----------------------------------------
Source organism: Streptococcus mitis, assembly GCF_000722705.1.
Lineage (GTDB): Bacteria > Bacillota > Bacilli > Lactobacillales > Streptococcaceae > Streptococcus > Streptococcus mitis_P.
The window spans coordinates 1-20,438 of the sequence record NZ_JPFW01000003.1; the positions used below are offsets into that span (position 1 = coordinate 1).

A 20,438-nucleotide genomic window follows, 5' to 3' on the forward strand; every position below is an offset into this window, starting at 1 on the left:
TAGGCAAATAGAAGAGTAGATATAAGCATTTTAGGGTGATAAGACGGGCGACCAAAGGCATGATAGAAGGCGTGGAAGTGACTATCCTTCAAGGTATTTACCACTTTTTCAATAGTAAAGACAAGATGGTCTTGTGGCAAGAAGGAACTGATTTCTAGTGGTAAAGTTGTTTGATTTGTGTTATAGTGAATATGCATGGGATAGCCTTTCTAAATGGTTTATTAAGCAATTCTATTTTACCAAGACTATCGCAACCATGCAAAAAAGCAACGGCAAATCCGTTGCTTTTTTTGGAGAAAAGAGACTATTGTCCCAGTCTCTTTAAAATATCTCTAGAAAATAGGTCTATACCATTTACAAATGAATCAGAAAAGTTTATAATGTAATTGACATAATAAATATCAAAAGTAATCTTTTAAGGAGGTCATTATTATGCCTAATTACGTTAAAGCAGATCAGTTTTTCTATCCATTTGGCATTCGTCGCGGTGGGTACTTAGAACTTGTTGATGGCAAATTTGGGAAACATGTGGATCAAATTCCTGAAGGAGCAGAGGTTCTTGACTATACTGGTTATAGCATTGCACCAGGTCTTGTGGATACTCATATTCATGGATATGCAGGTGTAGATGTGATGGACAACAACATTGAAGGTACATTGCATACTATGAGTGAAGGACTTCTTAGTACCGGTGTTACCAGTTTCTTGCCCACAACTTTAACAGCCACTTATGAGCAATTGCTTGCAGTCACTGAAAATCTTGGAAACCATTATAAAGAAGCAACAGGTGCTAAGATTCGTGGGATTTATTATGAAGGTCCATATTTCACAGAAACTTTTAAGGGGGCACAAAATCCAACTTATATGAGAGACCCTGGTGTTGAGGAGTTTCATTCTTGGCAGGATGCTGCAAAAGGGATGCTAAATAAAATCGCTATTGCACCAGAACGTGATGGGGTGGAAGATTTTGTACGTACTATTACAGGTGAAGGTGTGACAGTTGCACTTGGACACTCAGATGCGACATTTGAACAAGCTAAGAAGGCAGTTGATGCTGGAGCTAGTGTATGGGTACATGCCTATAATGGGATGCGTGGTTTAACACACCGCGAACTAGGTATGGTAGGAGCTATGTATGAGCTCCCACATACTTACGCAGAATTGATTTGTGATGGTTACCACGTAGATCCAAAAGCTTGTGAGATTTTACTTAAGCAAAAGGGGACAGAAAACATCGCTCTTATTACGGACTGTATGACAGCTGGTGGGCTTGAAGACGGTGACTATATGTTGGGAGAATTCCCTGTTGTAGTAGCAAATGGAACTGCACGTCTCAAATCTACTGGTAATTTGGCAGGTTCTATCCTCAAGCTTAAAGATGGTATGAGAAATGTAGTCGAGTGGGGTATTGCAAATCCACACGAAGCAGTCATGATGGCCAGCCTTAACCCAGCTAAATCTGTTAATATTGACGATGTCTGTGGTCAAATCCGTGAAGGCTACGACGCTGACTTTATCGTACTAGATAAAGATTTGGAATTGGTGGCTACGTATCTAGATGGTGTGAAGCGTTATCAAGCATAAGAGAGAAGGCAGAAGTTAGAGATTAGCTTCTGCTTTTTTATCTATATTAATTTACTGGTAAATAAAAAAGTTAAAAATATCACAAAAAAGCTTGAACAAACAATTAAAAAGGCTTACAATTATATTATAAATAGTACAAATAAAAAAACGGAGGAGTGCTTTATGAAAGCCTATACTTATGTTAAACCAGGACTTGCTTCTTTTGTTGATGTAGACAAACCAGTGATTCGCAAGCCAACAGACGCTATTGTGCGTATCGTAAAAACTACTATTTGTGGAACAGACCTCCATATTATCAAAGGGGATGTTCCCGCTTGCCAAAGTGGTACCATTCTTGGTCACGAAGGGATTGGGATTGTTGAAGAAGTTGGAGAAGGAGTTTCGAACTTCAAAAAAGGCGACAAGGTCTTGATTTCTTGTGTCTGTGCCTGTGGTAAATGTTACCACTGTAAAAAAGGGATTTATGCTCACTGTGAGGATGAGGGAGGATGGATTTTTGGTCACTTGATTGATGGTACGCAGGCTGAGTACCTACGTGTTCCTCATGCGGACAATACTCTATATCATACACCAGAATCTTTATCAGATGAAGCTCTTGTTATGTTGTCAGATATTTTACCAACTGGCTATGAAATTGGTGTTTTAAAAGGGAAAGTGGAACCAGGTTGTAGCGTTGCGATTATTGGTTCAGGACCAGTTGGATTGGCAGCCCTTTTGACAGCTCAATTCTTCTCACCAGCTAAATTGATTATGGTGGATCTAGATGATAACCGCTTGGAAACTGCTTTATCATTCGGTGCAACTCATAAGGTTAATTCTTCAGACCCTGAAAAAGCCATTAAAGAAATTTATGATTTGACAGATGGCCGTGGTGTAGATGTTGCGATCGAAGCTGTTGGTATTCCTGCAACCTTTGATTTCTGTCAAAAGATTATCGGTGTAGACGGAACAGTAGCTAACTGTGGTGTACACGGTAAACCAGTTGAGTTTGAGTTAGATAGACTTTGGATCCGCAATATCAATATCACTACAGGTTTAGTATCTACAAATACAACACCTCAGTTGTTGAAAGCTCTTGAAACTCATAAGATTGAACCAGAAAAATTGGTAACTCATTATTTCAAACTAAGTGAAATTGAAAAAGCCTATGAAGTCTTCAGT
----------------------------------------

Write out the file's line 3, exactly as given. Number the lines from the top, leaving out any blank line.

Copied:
The window spans coordinates 1-20,438 of the sequence record NZ_JPFW01000003.1; the positions used below are offsets into that span (position 1 = coordinate 1).